Before I launch into this week’s column, I feel it is important for me to tell you that I am writing this at 3:54pm Eastern time on Saturday, November 16. That matters, because the situation that inspired this column may completely change before the column is published on Monday morning.
This weekend was supposed to be a major step in the standoff between the NFL and former 49ers quarterback Colin Kaepernick. The league was set to provide a venue for teams that may be able to use Kaepernick services to evaluate how he looks after three years away from the game. Whether or not Kaep had been blackballed in the past, this workout would be proof that if a team wanted to sign him, the league would welcome him back.
Kaepernick’s team brought five receivers along to join the three that the NFL provided. The NFL picked former Browns coach and long time Kaepernick supporter, Hue Jackson, to run the event. The Atlanta Falcons offered the team’s practice facility to host the event. It seemed like this thing was going to happen on Saturday afternoon.
That is until the NFL came in with two rules to mitigate the risk of bad press. No reporters would be allowed into the Falcons’ facility, and Kaepernick and his team would not be allowed to film the workout and distribute it themselves. We would later find out that things were already on shaky ground because of an unorthodox waiver the NFL wanted Kaepernick to sign saying he wouldn’t sue if he went unsigned by any teams in attendance.
The NFL did what the NFL does best – overthink the situation and make the dumbest decision possible. In short, the NFL didn’t care if it looked good. The league’s only goal was not to look bad. Guess what happened? The NFL ended up looking really bad and frankly, inept.
Kaepernick’s representatives took the event out of the NFL’s hands. They moved the workout to a local high school, invited the media, and filmed the whole thing themselves.
What would happen if Colin Kaepernick showed up in Atlanta and put up measurable stats comparable to any of the best dual threat quarterbacks in the league right now? What if he threw passes that were so perfectly on target that he could hit the head of a needle from 40 yards away?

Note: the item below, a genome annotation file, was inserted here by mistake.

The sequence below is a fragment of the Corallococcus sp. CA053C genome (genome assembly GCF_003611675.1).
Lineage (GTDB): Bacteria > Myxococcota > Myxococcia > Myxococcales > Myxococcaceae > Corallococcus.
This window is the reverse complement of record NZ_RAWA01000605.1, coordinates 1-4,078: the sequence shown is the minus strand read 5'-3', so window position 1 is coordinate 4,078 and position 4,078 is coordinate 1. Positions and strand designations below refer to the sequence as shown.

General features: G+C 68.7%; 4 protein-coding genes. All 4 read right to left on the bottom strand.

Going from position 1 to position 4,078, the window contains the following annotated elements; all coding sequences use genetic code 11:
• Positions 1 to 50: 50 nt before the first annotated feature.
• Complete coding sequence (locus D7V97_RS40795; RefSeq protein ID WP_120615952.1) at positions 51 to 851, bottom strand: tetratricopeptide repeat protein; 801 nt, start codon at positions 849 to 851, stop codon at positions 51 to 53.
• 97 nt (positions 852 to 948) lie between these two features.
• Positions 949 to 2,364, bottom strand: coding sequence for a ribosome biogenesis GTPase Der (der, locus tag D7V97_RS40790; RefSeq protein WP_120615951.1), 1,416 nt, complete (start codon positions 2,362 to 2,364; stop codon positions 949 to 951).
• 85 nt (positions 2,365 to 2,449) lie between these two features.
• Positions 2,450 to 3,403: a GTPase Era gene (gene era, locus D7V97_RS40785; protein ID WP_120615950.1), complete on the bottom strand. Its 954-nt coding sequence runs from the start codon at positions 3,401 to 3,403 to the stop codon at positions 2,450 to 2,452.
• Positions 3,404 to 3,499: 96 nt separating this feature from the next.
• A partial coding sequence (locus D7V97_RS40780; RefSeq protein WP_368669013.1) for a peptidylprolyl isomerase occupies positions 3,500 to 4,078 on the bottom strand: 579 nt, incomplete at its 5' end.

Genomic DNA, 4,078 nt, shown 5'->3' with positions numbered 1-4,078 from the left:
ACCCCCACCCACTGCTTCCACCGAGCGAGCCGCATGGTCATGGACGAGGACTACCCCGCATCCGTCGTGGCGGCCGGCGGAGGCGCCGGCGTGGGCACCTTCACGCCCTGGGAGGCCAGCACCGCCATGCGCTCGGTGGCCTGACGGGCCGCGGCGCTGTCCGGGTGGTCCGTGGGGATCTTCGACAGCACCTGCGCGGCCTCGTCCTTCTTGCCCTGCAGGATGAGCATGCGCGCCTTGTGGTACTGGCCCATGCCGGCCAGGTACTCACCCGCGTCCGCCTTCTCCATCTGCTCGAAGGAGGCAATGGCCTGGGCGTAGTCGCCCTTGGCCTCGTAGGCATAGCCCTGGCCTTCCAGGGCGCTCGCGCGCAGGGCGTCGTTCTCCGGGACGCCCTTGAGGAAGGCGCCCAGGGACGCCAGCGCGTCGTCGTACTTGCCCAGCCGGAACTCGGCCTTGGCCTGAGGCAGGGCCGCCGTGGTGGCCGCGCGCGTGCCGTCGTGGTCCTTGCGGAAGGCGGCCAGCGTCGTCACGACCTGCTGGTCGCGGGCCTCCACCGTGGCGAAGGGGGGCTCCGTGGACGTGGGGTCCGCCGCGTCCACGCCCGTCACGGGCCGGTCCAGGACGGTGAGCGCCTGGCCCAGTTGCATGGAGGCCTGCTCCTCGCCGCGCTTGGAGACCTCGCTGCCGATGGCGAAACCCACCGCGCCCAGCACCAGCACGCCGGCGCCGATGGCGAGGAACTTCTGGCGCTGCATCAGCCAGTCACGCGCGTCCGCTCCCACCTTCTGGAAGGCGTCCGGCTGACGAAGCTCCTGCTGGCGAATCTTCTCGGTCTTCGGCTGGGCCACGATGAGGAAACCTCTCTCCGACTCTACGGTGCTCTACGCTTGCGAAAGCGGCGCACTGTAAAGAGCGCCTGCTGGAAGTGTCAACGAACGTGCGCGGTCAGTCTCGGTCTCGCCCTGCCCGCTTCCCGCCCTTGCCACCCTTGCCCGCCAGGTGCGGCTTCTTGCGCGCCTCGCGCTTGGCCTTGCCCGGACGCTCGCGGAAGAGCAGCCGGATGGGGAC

Nothing. Absolutely nothing would have happened.
Those that have spent the last three years thinking there is no reasonable way that Colin Kaepernick was suddenly not as good as Kyle Allen or Sean Mannion would have remained steadfast in their belief that he has been blackballed for the last three years. Those that think Kaepernick’s talent isn’t great enough to deal with whatever bad press may come from his national anthem protests would point out that he wasn’t facing a game situation and anyone can look good in a controlled workout. In short, a lot of minds have been made up and no new evidence is changing them.
We see this kind of thing play out all the time in the radio business. Big ideas go unexecuted because there’s no guarantee the financial payoff will be big enough. Interesting and unique voices aren’t hired because “what if they say something that offends someone?”. Part-time staff is used to fill positions that require full-time effort because the market might take a down turn.
This is an industry that has a bad habit of playing to not lose instead of playing to win. You’ve got to invest to make money. You have to take chances and be different to make an impression. Success later requires you take some risks today.
JB once wrote on this site that “in order to grab the brass ring, you gotta have brass balls.” As long as I have known him, there isn’t much I have seen make him prouder than finding out that Good Karma Brands has that quote on the wall of a meeting room in their Cleveland offices.
We don’t advocate brands invest in their people and their technology just to see them spend money. When we listen to clients, we don’t suggest adding new benchmark bits just to create more work for hosts and producers. We do those things because we recognize room for improvement in the on air product. To improve, you have to be willing to do something different than you’re doing right now.
Sitting still because you might fail ensures eventual failure. Even if you are on top right now, the brands below you and the world around you change. They adapt to the conditions of the market in order to create their own future success. How can you justify doing nothing when there is a target on your back?
Look, I’m not an idiot. I know investing money and taking risks is easier said than done, but it isn’t always hard to spot where room for improvement exists and what can be done about it. There aren’t many problems that can be solved by playing it safe.
When the smoke cleared and Colin Kaepernick’s workout was done on Saturday he walked off the field to greet his supporters. There were protesters there too.